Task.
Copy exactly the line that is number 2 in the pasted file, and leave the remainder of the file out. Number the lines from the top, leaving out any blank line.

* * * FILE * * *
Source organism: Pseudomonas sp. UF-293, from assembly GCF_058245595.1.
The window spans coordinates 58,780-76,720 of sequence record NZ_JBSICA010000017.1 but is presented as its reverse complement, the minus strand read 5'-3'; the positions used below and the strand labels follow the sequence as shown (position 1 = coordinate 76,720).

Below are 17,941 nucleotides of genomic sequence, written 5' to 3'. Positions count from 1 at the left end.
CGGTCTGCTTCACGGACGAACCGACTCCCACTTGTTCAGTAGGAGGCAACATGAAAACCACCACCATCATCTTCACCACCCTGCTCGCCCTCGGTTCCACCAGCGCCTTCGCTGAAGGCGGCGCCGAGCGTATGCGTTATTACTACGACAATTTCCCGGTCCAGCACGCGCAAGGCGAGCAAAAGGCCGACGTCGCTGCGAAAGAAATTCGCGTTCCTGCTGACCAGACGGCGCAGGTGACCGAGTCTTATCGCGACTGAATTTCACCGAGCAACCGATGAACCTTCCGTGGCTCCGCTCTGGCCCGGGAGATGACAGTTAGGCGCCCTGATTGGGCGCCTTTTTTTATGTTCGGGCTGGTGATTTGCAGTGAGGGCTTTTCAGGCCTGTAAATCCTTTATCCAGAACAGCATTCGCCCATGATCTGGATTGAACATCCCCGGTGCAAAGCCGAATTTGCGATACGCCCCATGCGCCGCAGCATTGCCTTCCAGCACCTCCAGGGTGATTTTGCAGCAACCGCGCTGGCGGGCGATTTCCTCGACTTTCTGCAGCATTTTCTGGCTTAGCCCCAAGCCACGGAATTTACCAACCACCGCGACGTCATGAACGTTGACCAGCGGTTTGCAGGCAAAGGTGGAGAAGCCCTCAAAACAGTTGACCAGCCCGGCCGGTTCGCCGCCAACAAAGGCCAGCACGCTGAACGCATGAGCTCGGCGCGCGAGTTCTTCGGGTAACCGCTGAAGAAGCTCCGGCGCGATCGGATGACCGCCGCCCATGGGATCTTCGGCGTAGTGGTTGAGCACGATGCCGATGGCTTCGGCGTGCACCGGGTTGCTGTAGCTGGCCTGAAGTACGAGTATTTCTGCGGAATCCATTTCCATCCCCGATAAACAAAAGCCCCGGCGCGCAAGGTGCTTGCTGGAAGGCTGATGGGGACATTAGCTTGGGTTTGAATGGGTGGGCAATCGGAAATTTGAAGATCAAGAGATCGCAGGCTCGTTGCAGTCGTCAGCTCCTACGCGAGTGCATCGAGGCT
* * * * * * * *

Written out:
The window spans coordinates 58,780-76,720 of sequence record NZ_JBSICA010000017.1 but is presented as its reverse complement, the minus strand read 5'-3'; the positions used below and the strand labels follow the sequence as shown (position 1 = coordinate 76,720).